• Learning & Intellectual Disabilities Cont’d… • Intellectual disability (NOT “mental retardation”) • Limitation in intellectual functioning, adaptive behavior • Differences in conceptual, social, and adaptive skills, before age 18 yrs • IQ below 70 to 75 • Adaptive functioning deficits in at least two areas (e.g., communication, self-care, social/ interpersonal skills, academic skills, or work) • Etiology: prenatal development of CNS, postnatal changes or external forces leading to CNS damage 37
  • Down Syndrome (p. 934) • Trisomy 21: Chromosomal alteration (aneuploidy) • Extra chromosome (47 instead of 46) • 3 chromosomes 21 • Most common chromosomal condition in US • 5,500 infants each year; 1 in 800 infants • Syndrome: umbrella term with characteristic features and anomalies of several organs • Poor muscle tone, flattened face, single palmar crease, almond-shaped eyes that slant up, protruding tongue, short neck, low-set ears • IQ in mildly-to-moderately low range; developmental delays (e.g., slower to speak than other children) • At risk for: congenital heart defects, hearing loss, otitis media, obstructive sleep apnea, strabismus, Hirschsprung disease, thyroid disease, leukemia, Alzheimer’s disease 38
  • 39
  • Nursing Management for Children with Disability • Developmental approach rather than a chronological one • Assess the child for developmental milestones • Assess the child for adaptive functioning (ability to effectively interact with society on all levels and care for one's self) • Assess functioning and coping of ALL family members • Facilitate early intervention • Partner with the family and multidisciplinary team • Open communication • Parents are an ESSENTIAL part of “the team” • Observe how the family is managing (parents are often stretched to the limit) • Collaboration is a MUST – need well-coordinated, seamless plan of care • Goal: accessible, continuous, comprehensive, family- centered, coordinated, compassionate, and culturally effective care 40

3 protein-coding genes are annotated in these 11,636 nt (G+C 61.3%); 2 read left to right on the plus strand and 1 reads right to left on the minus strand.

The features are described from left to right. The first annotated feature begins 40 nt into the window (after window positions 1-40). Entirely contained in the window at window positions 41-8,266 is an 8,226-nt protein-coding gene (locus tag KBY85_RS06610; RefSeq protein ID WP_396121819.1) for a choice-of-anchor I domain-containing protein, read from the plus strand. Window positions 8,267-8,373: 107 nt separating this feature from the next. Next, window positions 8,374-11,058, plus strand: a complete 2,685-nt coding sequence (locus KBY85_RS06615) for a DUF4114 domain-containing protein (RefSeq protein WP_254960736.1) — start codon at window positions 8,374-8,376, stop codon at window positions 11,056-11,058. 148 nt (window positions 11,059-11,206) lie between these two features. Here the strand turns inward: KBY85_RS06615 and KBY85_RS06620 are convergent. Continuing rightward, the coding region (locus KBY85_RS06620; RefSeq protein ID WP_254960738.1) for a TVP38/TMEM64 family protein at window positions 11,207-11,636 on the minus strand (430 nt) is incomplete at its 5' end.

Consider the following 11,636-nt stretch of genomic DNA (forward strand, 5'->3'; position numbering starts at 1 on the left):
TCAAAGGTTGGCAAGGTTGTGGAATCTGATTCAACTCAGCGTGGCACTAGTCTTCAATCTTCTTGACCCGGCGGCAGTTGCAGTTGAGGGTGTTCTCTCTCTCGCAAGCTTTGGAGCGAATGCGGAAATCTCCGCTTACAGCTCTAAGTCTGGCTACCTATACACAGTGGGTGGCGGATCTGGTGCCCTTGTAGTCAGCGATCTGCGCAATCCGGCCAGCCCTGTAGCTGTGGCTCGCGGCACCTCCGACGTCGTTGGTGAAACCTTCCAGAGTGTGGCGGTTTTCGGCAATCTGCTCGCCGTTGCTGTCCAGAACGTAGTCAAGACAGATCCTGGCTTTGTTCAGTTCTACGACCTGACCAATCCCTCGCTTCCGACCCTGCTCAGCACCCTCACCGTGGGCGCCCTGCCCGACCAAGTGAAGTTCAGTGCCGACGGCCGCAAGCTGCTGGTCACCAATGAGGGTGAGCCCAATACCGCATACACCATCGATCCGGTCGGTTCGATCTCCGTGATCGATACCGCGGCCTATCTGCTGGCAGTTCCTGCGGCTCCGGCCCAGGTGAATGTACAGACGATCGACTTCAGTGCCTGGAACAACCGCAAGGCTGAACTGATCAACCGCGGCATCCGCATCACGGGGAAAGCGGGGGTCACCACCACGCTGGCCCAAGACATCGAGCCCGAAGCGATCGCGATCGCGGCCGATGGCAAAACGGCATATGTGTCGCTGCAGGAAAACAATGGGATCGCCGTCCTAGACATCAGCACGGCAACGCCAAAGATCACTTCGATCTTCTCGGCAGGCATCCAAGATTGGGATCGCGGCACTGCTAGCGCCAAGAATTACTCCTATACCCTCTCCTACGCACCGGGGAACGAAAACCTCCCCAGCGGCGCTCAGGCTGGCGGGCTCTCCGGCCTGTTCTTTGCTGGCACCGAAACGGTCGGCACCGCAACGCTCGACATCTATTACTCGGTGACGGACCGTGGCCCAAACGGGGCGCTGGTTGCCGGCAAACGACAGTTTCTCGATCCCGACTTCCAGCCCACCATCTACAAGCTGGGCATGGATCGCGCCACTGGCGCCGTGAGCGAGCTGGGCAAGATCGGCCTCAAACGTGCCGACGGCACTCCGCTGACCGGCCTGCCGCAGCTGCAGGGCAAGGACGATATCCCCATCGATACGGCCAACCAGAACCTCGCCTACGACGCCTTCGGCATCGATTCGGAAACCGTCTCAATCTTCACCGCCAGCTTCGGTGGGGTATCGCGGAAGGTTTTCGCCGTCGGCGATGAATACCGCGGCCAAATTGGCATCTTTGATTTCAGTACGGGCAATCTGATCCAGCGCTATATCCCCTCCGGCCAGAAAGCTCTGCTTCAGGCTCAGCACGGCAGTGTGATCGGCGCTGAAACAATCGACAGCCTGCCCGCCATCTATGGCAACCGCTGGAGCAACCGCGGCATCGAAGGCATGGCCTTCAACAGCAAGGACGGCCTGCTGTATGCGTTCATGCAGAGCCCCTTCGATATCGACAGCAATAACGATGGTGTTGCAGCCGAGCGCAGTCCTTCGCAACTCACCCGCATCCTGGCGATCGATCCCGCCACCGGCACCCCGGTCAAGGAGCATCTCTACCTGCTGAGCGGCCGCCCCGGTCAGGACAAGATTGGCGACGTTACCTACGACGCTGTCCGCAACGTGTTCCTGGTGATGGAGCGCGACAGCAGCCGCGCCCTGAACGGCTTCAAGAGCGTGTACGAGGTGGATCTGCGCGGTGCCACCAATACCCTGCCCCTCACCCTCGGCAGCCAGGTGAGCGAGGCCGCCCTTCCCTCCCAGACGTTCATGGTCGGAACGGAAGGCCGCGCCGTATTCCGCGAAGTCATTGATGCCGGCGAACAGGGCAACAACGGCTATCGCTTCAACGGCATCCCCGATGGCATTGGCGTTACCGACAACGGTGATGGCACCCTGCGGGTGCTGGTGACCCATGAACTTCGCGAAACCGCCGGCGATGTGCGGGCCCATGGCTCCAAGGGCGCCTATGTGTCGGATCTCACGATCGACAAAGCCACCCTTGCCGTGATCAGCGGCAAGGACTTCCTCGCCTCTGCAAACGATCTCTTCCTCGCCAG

• Nurse’s Role with Families of Children with Disabilities • Assessment • Strengths and focus on abilities (not disabilities) • Support • Accept reactions and encourage expression of feelings • Identification of resources • Discuss realistic Goal Setting • “Child First” language • A child with Down syndrome, NOT a Down syndrome child 41
  • 42 Child Maltreatment
  • Child Maltreatment (pp. 455-462) • Physical, emotional, or sexual • Abuse or neglect • “Non-accidental trauma” • Nurses are legally required to report • Suspicions, signs of abuse • Children as victims • Abandonment, hazing, bullying, domestic violence, dating violence, Munchausen's syndrome by proxy
  • Table 17-7 Methods of Physical Abuse in Children (p. 456)
  • Munchausen Syndrome by Proxy (pp. 461-462) • Fabrication of signs and symptoms of a health condition in a child; potentially deadly form of child abuse • Occurs most often in parent-child relationships; mothers most often perpetrator; victim usually under 6 yrs • Unexplained, recurrent, or extremely rare conditions; illness unresponsive to treatment; symptoms change frequently; history and clinical findings inconsistent; symptoms occur in presence of same caretaker, disappear when child is separated from caretaker • Diagnosis: difficult because perpetrator is expert at faking illness; must carefully review health records, talk with friends or family • Mandatory reporting to Child Protective Services & law enforcement; child placed in safe environment 45
  • Psychological Maltreatment • Not all abuse is physical! • Psychological maltreatment • Occurs when parents or other caretakers harm children’s behavioral, cognitive, emotional, or physical functioning • May take form of neglect in which parents may ignore or act emotionally unresponsive • Not as easily identified without outward physical signs 46
  • What are Consequences of Psychological Maltreatment? • Some children survive and grow into psychologically healthy adults • Others suffer long-term damage • Low self-esteem, depression, suicide • Lying • Misbehavior • Underachievement in school • Criminal behavior 47
  • Range of Abuse and Maltreatment of Children in the US 48
  • Risk Factors Common in Families with Child Victims of Violence • Poverty • History of mental illness, domestic violence, incarceration, or substance abuse in the home • Family stresses (e.g., single-parent households, high levels of marital discord) • Inadequate child care or supervision • Inadequate family social support • Gang membership in family or neighborhood • High exposure to media violence • Children with chronic illnesses and special health care needs • Child hyperactivity or other developmental behavior disorders
  • True or False? •Child abuse can occur in any home or child care setting 50